The original version of this article was first published in Construction Law by Nick Barrett
Much, if not all, of 2021 will be spent dealing with the fall out of the Covid-19 pandemic, and hopefully learning from the way the UK mobilised its central government procurement systems to combat it. There is much to learn.
There are hopes that leaving the European Union might mean a more welcoming attitude to the sort of fundamental reform that has long been recognised as essential for more efficient, money saving procurement of all services and products by the public sector. There have been successes. Developing and manufacturing a vaccine in such a short space of time might go down in history as one of the great medical success stories. The construction industry earned well deserved plaudits for making the Nightingale Hospitals available in a timely fashion. But was the way the UK responded to the pandemic a procurement success story?
Most crucial medical supplies like personal protective equipment (PPE) for national health service staff were obtained. But there were some headline grabbing embarrassments for the government along the way. A raft of previously unknown ‘brokers’ popped up promising to deliver supplies that nobody suspected even existed. Sometimes they didn’t, at least not while meeting the required specification. Some of these people or organisations were able to simply ‘flip’ the contracts, creaming off large profits.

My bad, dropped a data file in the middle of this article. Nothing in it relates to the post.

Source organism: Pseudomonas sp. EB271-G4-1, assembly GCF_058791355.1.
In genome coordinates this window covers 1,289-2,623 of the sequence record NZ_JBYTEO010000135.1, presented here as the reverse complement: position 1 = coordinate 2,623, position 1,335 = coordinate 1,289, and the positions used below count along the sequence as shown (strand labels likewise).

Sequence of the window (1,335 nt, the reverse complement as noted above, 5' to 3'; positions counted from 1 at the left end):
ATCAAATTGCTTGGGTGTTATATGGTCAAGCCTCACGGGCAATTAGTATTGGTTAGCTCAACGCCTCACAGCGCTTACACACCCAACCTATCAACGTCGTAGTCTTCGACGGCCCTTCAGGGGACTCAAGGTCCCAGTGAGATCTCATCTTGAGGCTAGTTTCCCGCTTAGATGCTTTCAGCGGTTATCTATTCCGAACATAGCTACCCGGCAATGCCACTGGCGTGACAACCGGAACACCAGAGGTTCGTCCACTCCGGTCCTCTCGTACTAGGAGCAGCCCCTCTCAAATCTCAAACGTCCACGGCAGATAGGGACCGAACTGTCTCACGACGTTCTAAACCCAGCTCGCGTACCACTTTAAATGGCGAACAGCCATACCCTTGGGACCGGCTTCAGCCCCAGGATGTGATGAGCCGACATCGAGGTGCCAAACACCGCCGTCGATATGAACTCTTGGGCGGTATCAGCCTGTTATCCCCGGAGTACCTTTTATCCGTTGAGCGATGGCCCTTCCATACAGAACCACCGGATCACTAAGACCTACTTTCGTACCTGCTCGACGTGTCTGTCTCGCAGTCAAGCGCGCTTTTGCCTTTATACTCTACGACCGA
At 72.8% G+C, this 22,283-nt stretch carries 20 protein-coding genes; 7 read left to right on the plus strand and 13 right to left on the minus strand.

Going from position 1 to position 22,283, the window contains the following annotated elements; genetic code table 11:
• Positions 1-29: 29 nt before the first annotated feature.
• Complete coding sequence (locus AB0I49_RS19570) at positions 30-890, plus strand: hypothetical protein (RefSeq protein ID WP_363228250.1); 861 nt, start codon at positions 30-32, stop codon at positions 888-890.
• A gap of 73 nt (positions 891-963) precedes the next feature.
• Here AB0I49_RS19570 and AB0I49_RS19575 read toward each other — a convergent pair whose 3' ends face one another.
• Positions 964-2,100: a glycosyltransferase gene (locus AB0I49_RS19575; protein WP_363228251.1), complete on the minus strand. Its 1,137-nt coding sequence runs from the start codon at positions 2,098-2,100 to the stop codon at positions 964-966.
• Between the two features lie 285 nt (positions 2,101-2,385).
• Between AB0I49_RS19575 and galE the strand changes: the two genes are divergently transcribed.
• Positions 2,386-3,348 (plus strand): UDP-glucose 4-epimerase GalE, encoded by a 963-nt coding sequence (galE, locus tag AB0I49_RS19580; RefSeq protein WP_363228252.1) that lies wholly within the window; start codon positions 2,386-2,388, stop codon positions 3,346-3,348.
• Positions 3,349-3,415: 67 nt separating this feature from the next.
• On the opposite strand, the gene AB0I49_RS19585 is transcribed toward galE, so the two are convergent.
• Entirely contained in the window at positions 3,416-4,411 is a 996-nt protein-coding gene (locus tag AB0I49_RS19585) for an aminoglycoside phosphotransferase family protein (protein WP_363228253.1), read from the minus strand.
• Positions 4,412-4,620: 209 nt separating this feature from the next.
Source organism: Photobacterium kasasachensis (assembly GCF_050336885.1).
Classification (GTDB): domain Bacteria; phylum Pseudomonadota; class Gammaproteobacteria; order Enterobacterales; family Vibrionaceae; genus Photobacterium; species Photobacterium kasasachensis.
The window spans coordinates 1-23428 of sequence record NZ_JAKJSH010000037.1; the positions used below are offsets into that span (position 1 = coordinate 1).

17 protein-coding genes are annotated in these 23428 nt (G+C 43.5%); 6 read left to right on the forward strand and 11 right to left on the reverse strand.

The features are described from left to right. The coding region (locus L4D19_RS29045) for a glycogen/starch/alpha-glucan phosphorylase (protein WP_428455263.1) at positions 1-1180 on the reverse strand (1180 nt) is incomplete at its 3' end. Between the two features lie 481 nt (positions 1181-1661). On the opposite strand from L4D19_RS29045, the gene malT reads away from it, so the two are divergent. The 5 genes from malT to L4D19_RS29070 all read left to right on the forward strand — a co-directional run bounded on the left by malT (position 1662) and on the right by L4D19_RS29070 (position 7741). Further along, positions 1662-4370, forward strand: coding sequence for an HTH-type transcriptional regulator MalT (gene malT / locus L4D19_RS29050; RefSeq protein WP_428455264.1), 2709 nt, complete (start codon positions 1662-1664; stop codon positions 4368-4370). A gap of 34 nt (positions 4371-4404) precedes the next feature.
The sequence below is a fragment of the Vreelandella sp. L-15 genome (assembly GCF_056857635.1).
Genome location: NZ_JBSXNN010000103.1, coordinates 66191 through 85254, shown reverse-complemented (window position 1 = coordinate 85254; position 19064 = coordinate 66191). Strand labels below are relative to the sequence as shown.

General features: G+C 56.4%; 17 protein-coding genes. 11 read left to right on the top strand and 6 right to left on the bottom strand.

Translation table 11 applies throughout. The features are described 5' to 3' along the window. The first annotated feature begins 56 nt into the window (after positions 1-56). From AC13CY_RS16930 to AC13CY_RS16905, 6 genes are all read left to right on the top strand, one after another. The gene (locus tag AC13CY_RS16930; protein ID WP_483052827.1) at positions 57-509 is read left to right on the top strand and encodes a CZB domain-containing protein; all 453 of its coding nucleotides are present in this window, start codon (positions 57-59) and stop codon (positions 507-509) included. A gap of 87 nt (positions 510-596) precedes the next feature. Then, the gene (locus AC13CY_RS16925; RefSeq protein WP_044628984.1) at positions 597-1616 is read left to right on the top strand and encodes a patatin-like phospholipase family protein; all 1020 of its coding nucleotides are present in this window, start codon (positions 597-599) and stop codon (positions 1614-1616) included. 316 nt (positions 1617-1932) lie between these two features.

Some contracts were awarded retrospectively as normal standards of transparency and procurement process were steamrollered in the understandable rush to combat Covid, which quickly caught the eye of the National Audit Office.
An almost unique part of the UK’s Covid related procurement during 2020 was abandoning the usual practice of subjecting the award of contracts to suppliers with known connections to gatekeepers like Ministers and MPs to greater scrutiny than usual. This abandonment of open competition was achieved through the creation of a high priority channel for some major awards that companies could breeze through if recommended by these gatekeepers, which included health service officials. Entry to this channel reportedly improved chances of being awarded a contract by a factor of ten.
We will probably never know for sure what part of the £15 Billion or so that has been spent on PPE so far could have been saved. On transparency the UK has fallen well behind international standards in its Covid related procurement. Some countries publish all emergency contracts within 24 hours. UK procurement rules demand publication after 30 days; but many were unpublished after three months, or longer.
Other countries have already investigated their procurement during the first year of the pandemic, pointing out where things could be improved. The UK government has yet to undertake such detailed scrutiny of its performance, so the opportunity for learning and improving is so far being passed up, at unknown cost to the public purse.
The pandemic has highlighted weakness in the UK public sector procurement system, in particular its uncoordinated and fragmented nature, which have been appreciated for years. The need may be for appointing someone with an overarching power to reform public sector procurement, to ensure readiness for another pandemic, which we are assured will arrive one day, as well as to generate efficiencies that might leave us in a better position to both respond to and pay for it.